1. It re-confirms that s.35 provides a right to a process, not to a veto or the right to consent

The SCC confirmed that the process of consultation does not provide any guarantee that the specific accommodation sought by an Aboriginal group will be warranted or possible. The ultimate obligation, rather, is that the Crown act honourably.[x] The Court went on to emphasize that the duty to consult does not provide Aboriginal groups a veto over development and that “where adequate consultation has occurred, a development may proceed without the consent of an Indigenous group”.[xi] The SCC reiterated that “consent is required only for proven claims, and even then only in certain cases”, such as in cases of established Aboriginal title.[xii]

Justice Moldaver’s concurring reasons regarding freedom of religion also recognized the difficult position that the Minister was placed in to either fulfill his statutory objectives or to provide the Ktunaxa with what would amount to a veto right against any development over fifty square kilometres of Crown land, on the basis of unproven claims. In his view, the Minister’s rejection of such a veto right was reasonable in light of his statutory objectives, while limiting the Ktunaxa’s right as little as reasonably possible.[xiii]

[i] Para. 81.

[ii] Paras. 81, 83.

[iii] Para. 104, citing Beckman v. Little Salmon/Carmacks First Nation, 2010 SCC 53 at paras. 38-39.

[iv] Para. 83.

[v] Paras. 84, 85.

[vi] Para. 86.

[vii] Para. 86.

[viii] Paras. 79, 80

[ix] Para. 31.

[x] Para. 79.

[xi] Para. 83.

[xii] Para. 80.

[xiii] Paras. 119, 120


BCCA Rules Civil Jury Fees Are Constitutional

Posted in Case Comments
Byron Shaw


On September 15, 2017, the B.C. Court of Appeal rejected a challenge by the Trial Lawyers Association of British Columbia (“TLA”) to the constitutionality of legislation requiring civil litigants opting for a jury trial to pay the fees and expenses of the jury and jury process. TLA 2017[1] holds that provinces may impose such fees without interfering with the core jurisdiction of the superior courts protected by s. 96 of the Constitution Act, 1867.[2]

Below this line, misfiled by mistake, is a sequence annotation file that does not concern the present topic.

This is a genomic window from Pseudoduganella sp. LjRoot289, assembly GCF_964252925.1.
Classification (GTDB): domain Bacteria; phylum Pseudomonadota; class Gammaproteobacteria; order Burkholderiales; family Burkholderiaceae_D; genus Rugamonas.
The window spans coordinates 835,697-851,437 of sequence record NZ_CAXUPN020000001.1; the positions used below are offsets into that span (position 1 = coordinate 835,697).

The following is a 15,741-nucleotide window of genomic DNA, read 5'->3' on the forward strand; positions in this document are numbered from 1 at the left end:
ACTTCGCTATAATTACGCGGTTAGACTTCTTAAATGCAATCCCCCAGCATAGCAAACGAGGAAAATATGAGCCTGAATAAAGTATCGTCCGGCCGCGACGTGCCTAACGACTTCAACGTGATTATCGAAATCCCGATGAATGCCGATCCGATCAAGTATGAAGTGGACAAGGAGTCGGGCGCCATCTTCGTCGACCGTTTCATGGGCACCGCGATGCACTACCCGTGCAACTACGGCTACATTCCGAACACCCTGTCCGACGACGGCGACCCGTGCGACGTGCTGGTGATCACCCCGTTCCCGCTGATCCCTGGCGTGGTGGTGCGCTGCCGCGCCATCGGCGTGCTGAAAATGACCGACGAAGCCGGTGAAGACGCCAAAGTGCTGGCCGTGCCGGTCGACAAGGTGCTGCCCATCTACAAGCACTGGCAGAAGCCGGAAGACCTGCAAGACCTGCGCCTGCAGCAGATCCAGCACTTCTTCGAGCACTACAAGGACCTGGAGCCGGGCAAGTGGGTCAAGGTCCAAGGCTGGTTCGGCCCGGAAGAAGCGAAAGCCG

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The duty to disclose Mary Carter agreements immediately: new guidance from the BC Court of Appeal

Posted in Case Comments
Connor Bildfell

Mary Carter agreements are settlement agreements between a plaintiff and defendant in multiparty litigation wherein the defendant ostensibly remains an active party to the litigation while the plaintiff’s claim in fact targets the other parties. On September 5, 2017, the B.C. Court of Appeal (the “Court“) released its decision in Northwest Waste Solutions Inc. v. Super Save Disposal Inc., 2017 BCCA 312 affirming that Mary Carter agreements must be disclosed immediately and outlining potential remedies for a failure to make such disclosure. Parties and their counsel will need to keep this in mind when considering the merits of entering into a Mary Carter agreement. In the event that such agreements are entered into, parties must act quickly to discharge their now-clear duty of disclosure.

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Does the Duty to Inform Apply Solely to the Contracting Parties?

Posted in Case Comments, Contracts
Gabrielle BaracatPaul Blanchard

In Camions Daimler Canada ltée v. Camions Sterling de Lévis inc., 2017 QCCA 798, the Quebec Court of Appeal confirmed that the duty to inform that exists between contracting parties, which has been recognized as a general principle of Quebec contractual law since the early 1980s, may also apply to third parties, insofar as they might be impacted by the contractual relationship.

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Ivic. v. Lakovic: vicarious liability is no short-cut to compensation

Posted in Case Comments, Criminal, Employment Law
Kosta Kalogiros

On June 2, 2017, the Ontario Court of Appeal decided, in what it described as a case of first impression, that a taxi company was not vicariously liable for a sexual assault allegedly committed by one of its employees, absent any evidence of fault on its part.

Following the Court’s review and affirmation of the leading jurisprudence on vicarious liability, it is doubtful that any car passenger service company could be found liable for the independent and wrongful criminal conduct of its drivers.


The Appellant was intoxicated and feeling unwell while at a party. The Appellant’s friend ordered her a taxi from the Respondent company. A taxi was dispatched and arrived at the party to transport the Appellant. The Appellant subsequently alleged that she was sexually assaulted in the taxi, by the taxi driver.